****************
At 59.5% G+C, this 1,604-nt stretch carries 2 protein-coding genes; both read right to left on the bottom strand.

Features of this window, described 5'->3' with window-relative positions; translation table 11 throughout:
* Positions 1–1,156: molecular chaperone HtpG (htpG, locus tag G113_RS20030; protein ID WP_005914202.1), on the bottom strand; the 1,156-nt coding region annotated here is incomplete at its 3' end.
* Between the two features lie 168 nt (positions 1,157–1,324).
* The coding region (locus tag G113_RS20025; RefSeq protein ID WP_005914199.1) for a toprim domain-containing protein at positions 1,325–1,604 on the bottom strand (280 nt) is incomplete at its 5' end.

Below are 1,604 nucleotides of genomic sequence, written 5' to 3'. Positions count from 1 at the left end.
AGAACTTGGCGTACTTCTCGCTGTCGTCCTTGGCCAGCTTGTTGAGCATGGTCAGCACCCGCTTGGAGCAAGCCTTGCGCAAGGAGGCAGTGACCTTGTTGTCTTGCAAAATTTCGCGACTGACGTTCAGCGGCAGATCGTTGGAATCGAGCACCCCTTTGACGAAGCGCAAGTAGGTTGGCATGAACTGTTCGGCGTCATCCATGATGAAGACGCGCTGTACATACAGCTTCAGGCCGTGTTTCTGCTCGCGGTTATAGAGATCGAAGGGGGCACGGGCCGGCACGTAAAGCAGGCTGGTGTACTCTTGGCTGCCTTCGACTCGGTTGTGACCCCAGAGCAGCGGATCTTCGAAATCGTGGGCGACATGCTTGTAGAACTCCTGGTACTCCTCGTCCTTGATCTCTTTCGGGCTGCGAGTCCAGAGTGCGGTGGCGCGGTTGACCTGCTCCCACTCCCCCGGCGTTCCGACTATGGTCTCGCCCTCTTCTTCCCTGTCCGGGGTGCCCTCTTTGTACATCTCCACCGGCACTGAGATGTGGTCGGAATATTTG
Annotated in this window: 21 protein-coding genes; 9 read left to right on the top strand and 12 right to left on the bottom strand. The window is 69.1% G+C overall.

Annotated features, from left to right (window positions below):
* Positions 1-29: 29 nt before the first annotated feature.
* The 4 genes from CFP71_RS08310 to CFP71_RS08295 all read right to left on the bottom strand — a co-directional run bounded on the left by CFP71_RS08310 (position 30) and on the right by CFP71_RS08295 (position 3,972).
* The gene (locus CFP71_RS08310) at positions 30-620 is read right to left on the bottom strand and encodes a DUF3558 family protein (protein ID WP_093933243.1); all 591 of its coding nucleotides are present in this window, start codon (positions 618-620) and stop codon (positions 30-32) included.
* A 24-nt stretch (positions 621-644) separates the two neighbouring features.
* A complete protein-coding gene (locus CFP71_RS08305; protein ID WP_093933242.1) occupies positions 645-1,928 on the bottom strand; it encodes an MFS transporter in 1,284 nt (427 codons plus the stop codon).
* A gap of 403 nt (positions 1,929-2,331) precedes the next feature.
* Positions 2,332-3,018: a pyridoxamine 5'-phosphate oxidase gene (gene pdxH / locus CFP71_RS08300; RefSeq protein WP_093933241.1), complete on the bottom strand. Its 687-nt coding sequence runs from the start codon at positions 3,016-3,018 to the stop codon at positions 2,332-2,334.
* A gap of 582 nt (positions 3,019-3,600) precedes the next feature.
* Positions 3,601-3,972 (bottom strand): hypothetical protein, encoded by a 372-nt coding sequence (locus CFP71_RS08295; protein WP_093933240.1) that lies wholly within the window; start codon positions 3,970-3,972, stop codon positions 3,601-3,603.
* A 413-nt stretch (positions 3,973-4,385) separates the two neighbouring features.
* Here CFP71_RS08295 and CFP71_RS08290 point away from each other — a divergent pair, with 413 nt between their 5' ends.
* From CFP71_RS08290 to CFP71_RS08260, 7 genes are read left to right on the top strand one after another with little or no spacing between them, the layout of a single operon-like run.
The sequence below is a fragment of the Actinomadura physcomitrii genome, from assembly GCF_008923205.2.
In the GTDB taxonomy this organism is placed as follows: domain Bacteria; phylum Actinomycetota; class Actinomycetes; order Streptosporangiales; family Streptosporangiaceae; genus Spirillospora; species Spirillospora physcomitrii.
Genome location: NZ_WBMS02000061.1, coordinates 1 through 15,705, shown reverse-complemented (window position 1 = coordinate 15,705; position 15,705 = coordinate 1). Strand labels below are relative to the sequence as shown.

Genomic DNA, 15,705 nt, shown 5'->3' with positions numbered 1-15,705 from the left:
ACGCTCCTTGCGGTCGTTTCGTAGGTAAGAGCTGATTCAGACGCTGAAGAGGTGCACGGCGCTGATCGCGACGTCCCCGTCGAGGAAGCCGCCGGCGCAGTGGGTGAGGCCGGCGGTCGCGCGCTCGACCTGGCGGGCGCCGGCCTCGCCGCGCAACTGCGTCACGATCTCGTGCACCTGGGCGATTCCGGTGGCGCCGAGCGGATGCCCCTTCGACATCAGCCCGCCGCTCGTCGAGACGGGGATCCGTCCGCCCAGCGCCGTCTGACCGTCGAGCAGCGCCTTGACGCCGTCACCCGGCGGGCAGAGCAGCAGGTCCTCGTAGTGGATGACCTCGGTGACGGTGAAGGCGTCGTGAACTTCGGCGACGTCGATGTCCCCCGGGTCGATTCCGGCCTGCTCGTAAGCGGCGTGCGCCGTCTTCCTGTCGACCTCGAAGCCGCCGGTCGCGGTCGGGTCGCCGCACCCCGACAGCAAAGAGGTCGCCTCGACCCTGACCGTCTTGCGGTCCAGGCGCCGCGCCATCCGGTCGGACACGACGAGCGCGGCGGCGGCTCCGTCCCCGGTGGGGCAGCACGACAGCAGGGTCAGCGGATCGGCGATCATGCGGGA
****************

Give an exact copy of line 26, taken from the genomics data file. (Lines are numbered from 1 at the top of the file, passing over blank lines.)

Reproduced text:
ACGCTCCTTGCGGTCGTTTCGTAGGTAAGAGCTGATTCAGACGCTGAAGAGGTGCACGGCGCTGATCGCGACGTCCCCGTCGAGGAAGCCGCCGGCGCAGTGGGTGAGGCCGGCGGTCGCGCGCTCGACCTGGCGGGCGCCGGCCTCGCCGCGCAACTGCGTCACGATCTCGTGCACCTGGGCGATTCCGGTGGCGCCGAGCGGATGCCCCTTCGACATCAGCCCGCCGCTCGTCGAGACGGGGATCCGTCCGCCCAGCGCCGTCTGACCGTCGAGCAGCGCCTTGACGCCGTCACCCGGCGGGCAGAGCAGCAGGTCCTCGTAGTGGATGACCTCGGTGACGGTGAAGGCGTCGTGAACTTCGGCGACGTCGATGTCCCCCGGGTCGATTCCGGCCTGCTCGTAAGCGGCGTGCGCCGTCTTCCTGTCGACCTCGAAGCCGCCGGTCGCGGTCGGGTCGCCGCACCCCGACAGCAAAGAGGTCGCCTCGACCCTGACCGTCTTGCGGTCCAGGCGCCGCGCCATCCGGTCGGACACGACGAGCGCGGCGGCGGCTCCGTCCCCGGTGGGGCAGCACGACAGCAGGGTCAGCGGATCGGCGATCATGCGGGA